Uncategorized Blog

Health Care Entities: New Reporting Requirements for Patient Service Revenue

Next year, the reporting and presentation standards for revenues recognized by both public and private healthcare entities will be changing. 


Change in Bad Debt Reporting


Currently, many healthcare entities recognize patient service revenue at the time services are rendered as a gross amount, with bad debts reported in operating expenses. This has raised concerns with stakeholders and other third party users of healthcare entities’ financial statements that current practice results in a “gross-up” of patient service revenues and the related provision for bad debts.


To help allay those concerns and provide financial statement users with greater transparency, the Financial Accounting Standards Board (FASB) issued an Accounting Standards Update (ASU) in July 2011. This ASU will require healthcare entities that recognize a significant amount of patient service revenue at the time services are rendered, to also reflect the estimate of bad debts related to those revenues as a deduction from patient service revenues on the face of their income statement.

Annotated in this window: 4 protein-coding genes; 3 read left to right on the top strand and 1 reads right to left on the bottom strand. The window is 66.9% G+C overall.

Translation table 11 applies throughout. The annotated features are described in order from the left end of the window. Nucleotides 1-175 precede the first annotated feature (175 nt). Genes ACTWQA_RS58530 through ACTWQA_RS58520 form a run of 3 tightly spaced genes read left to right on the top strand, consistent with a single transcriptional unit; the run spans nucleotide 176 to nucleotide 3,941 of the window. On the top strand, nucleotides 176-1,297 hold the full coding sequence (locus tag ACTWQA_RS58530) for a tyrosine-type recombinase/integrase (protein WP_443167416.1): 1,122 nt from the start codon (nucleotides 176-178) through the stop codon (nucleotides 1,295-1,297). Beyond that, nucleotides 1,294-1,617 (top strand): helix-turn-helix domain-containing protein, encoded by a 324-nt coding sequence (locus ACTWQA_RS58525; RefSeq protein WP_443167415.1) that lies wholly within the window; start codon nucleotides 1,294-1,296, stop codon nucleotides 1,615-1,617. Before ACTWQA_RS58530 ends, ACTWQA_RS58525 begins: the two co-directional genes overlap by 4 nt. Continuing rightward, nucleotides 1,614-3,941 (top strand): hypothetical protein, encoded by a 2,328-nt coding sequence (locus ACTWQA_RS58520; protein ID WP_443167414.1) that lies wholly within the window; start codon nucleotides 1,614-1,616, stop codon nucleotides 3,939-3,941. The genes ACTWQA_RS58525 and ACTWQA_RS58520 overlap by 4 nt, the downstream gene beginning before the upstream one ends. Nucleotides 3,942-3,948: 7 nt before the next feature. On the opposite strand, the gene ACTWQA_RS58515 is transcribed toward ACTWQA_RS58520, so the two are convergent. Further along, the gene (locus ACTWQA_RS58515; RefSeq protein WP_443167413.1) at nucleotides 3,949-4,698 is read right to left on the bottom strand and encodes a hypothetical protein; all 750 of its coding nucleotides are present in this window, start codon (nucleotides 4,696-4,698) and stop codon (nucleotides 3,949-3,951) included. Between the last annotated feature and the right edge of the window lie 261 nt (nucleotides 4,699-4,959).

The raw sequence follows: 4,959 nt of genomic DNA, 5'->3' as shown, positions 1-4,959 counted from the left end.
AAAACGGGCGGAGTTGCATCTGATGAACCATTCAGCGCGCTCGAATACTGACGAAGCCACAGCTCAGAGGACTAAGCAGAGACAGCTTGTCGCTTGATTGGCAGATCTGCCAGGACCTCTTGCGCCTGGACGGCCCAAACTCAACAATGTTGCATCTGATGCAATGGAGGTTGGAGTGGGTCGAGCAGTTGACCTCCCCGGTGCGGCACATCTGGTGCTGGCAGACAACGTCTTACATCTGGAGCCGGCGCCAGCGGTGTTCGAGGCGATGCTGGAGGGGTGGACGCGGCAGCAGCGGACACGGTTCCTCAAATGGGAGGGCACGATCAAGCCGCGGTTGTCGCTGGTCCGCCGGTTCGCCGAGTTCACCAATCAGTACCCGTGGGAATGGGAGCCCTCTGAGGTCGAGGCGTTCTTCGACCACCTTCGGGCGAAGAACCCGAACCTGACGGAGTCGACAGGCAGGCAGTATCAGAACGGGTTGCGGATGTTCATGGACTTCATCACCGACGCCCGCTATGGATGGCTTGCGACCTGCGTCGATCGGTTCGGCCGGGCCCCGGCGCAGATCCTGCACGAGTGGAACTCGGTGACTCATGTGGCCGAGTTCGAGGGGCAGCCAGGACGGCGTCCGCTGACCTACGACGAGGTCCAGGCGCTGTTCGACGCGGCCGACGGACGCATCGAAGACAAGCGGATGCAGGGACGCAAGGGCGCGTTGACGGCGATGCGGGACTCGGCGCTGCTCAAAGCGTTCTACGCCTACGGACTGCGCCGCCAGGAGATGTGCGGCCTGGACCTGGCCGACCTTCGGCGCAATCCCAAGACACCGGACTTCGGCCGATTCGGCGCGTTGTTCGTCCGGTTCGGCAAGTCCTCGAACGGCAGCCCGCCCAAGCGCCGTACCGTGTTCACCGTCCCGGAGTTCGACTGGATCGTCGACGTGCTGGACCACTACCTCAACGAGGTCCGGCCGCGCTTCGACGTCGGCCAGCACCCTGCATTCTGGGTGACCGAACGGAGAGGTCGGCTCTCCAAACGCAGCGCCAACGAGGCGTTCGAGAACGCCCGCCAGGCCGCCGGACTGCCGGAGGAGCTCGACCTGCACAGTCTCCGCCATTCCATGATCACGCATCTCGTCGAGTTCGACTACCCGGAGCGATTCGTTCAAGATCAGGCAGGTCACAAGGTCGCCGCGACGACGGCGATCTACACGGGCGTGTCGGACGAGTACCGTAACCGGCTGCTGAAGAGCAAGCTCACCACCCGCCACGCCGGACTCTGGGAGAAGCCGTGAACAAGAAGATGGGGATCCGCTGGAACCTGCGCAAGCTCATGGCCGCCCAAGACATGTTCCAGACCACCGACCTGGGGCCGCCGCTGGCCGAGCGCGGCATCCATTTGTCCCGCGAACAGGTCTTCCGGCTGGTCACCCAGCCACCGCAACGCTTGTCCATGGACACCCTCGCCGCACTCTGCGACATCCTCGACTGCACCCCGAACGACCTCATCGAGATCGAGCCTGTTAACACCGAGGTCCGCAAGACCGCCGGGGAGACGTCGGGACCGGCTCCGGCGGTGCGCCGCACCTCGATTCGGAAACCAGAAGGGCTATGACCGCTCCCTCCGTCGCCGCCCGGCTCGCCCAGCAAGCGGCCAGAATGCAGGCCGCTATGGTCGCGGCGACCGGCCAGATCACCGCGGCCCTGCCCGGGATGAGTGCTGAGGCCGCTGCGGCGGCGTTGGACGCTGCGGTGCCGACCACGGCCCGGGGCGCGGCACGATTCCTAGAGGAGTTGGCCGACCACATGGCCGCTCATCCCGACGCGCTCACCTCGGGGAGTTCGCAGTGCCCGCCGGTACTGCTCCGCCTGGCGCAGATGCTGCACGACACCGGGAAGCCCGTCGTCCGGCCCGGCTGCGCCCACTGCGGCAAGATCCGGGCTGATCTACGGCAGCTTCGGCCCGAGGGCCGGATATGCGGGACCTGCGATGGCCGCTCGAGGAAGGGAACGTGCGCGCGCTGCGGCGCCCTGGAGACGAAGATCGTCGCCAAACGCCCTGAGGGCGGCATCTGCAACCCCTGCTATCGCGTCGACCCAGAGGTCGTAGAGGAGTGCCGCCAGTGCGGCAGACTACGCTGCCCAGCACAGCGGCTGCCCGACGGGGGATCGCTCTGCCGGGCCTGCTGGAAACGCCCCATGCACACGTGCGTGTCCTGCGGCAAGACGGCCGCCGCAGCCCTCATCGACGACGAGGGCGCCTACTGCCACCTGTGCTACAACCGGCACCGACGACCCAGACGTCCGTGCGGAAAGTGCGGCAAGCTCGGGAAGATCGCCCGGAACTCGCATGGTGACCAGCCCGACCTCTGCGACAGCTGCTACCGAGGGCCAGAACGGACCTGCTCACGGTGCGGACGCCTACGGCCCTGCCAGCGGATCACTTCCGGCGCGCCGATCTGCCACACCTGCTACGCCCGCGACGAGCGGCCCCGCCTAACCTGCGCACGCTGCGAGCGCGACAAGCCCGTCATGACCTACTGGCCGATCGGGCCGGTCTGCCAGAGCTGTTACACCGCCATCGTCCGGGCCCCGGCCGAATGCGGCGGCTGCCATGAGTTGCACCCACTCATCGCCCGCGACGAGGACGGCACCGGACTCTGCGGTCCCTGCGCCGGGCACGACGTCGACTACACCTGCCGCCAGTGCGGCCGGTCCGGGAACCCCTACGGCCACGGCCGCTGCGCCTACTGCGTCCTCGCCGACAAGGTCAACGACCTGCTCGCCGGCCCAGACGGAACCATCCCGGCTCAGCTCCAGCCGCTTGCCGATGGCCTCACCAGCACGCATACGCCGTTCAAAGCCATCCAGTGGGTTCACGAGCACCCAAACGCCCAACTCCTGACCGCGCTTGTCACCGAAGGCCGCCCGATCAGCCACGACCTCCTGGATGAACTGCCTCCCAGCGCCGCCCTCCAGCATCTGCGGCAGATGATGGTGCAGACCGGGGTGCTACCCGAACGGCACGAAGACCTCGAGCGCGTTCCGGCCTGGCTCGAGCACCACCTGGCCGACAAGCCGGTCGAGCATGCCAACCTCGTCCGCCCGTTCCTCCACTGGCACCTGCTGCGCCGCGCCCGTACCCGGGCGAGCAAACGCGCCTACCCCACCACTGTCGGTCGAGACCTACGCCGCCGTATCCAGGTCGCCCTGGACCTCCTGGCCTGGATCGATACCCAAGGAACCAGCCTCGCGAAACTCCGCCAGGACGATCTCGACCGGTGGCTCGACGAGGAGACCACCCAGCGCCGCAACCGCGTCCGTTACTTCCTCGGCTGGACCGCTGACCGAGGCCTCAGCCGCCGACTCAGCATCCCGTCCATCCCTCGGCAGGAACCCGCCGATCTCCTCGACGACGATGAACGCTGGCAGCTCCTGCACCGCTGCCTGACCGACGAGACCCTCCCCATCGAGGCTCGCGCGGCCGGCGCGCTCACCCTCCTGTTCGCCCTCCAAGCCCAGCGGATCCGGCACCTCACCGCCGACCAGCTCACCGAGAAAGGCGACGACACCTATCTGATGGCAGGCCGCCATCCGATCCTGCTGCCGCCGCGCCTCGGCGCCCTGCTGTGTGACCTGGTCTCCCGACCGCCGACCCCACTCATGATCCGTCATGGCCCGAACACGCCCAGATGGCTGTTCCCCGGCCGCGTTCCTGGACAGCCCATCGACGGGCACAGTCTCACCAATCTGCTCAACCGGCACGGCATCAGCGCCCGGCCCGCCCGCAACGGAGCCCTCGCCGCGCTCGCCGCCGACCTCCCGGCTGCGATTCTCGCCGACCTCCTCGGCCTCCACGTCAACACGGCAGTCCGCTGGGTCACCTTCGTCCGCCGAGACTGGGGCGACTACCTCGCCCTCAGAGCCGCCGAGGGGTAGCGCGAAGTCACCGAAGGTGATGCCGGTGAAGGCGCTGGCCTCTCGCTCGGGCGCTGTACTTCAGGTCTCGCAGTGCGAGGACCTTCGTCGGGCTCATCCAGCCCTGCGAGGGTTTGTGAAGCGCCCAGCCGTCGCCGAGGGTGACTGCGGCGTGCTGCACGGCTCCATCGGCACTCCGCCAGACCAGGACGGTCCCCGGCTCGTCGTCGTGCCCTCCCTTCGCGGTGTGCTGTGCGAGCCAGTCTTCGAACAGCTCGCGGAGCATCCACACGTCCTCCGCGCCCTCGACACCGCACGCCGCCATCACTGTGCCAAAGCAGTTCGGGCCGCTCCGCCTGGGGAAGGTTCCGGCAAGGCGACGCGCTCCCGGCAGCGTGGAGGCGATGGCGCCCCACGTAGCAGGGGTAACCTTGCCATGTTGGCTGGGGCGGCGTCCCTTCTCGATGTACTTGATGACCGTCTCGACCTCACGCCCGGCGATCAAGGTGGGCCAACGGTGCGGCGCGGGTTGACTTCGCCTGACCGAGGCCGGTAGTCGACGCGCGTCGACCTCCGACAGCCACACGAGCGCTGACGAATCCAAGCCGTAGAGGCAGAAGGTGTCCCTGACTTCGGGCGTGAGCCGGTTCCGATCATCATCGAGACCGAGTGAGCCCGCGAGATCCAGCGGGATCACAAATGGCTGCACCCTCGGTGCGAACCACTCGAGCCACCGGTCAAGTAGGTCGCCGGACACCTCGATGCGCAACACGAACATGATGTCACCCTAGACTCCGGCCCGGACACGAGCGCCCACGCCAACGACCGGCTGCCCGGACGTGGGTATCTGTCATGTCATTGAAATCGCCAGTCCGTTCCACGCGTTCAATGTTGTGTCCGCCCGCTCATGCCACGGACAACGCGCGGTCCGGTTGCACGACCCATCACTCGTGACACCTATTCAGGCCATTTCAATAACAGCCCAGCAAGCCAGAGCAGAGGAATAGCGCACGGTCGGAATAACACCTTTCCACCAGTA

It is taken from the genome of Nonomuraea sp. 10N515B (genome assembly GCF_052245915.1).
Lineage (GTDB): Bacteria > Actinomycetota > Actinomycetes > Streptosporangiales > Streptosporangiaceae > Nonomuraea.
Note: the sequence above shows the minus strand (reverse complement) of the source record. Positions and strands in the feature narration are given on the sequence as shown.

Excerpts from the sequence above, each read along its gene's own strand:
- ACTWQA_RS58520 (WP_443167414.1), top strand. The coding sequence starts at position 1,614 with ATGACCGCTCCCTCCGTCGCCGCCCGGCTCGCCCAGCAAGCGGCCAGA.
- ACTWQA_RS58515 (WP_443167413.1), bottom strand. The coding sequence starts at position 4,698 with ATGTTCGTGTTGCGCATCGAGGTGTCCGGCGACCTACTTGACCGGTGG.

The new standard is intended to provide better transparency for financial statement users about a healthcare entity’s net patient service revenues.


Enhanced Disclosures


In addition to the revised income statement presentation, healthcare entities will be required to include what the FASB calls “enhanced disclosures” about their policies for recognizing revenue and assessing bad debts, including a description of its policy for assessing collectability in determining the timing and amount of patient service revenue to be recognized, the patient service revenue (net of contractual adjustments) before the provision for bad debts, and major payor sources of revenue.


Timing of New Regulations


The new standards are effective for public company healthcare providers for fiscal years and interim periods within those fiscal years beginning after December 15, 2011. Privately held healthcare providers must comply with the new financial reporting standards for periods ending after December 15, 2012. Early adoption of these new standards is permitted.


For all intents and purposes, this means that all healthcare entities should follow the new reporting standards starting in 2012.


For more information on how these new regulations may affect your organization, or to learn more about our accounting and auditing services, contact Jim Suttie at 440-449-6800.

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